What is Business Anthropology? Business anthropology is perhaps one of the most concrete examples of how anthropology can be applied to “the real world” (outside of academia). According to a 2010 article written by Robert Guang Tian on the Society for Applied Anthropology (SfAA) website, business anthropology is: “a practical oriented scholastic field … More Everyday Anthropology: Business Anthropology
There are many ways to define the theory of political economy (especially depending on the field of study you ask). Based on my background in anthropology, I define it like this:
Political economy is the study of cultural phenomenon in the broader context of economic, political and social power structures. It is a way of studying culture that recognizes the influence of politics, economic structures and social hierarchies on everyday life.
… More Everyday Anthropology: Political Economy
Transnationalism is the idea that there are people whose cultural, social and economic ties extend across national borders. For example, many immigrants maintain a close relationship with the country they were born in, while still participating in the new society that they moved to. … More Everyday Anthropology: Transnationalism
Environmental justice centers around the belief that all people have a right to a healthy living environment and fair treatment through environmental laws and regulations. In addition, environmental justice persists because of the existence of environmental injustices—ways that environmental issues such as pollution and natural disasters disproportionately affect vulnerable and disadvantaged people. … More Everyday Anthropology: Environmental Justice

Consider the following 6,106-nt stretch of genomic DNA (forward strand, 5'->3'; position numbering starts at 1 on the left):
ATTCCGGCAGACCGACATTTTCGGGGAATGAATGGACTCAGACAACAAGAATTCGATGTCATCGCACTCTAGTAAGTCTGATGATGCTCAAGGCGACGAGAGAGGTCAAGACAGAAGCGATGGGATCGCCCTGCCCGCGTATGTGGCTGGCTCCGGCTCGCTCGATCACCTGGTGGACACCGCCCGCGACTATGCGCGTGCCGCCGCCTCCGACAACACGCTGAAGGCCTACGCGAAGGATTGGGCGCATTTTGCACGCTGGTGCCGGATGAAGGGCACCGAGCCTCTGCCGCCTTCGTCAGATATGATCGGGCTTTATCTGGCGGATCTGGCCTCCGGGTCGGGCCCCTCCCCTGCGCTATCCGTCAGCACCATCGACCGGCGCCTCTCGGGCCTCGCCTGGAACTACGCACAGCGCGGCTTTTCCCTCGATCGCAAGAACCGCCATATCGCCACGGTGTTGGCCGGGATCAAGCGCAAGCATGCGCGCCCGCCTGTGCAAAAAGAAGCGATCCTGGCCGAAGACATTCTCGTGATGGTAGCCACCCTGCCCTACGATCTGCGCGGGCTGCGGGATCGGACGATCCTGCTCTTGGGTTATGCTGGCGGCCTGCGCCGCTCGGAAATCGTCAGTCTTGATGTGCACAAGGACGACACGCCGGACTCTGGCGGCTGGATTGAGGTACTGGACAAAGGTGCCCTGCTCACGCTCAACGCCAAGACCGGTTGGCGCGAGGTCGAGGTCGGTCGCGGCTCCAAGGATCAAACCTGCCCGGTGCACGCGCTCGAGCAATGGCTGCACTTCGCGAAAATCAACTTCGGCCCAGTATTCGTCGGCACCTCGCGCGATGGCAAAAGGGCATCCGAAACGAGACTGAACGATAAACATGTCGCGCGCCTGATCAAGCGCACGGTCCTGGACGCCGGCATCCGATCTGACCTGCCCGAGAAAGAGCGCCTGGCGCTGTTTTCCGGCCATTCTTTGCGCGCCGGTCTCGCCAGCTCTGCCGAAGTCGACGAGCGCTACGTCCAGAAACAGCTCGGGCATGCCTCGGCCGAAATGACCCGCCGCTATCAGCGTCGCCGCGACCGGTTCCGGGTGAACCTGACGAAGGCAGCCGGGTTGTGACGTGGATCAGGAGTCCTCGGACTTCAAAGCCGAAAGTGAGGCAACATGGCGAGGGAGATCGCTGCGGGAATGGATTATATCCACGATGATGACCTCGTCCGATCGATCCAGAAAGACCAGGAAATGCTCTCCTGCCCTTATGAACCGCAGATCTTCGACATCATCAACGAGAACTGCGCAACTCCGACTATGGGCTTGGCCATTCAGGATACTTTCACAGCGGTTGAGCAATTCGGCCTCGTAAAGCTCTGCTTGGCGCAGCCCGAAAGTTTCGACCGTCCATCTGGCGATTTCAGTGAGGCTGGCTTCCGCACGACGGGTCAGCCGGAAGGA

Social constructs are, by definition, concepts that have been made and agreed upon by the majority of people in a culture or society. Social constructs are a commonly discussed topic in anthropology, for a variety of interesting reasons. … More Everyday Anthropology: Social Constructs
The idea behind reflexivity is that the researcher (in this case, the anthropologist) should reflect on their identity and the role that this identity plays in the society that they are researching within. In other words, research in anthropology is not just about observing others, but also yourself.
In anthropology, as well as in geography and other disciplines, there is a concept of “Space” vs. “Place.”
Space is location, physical space and physical geography.
Place is what gives a space meaning, “personality” and a connection to a cultural or personal identity. It is the culturally ascribed meaning given to a space. It is the “vibe” that you get from a certain space, and it exists for a reason. … More Everyday Anthropology: Space vs. Place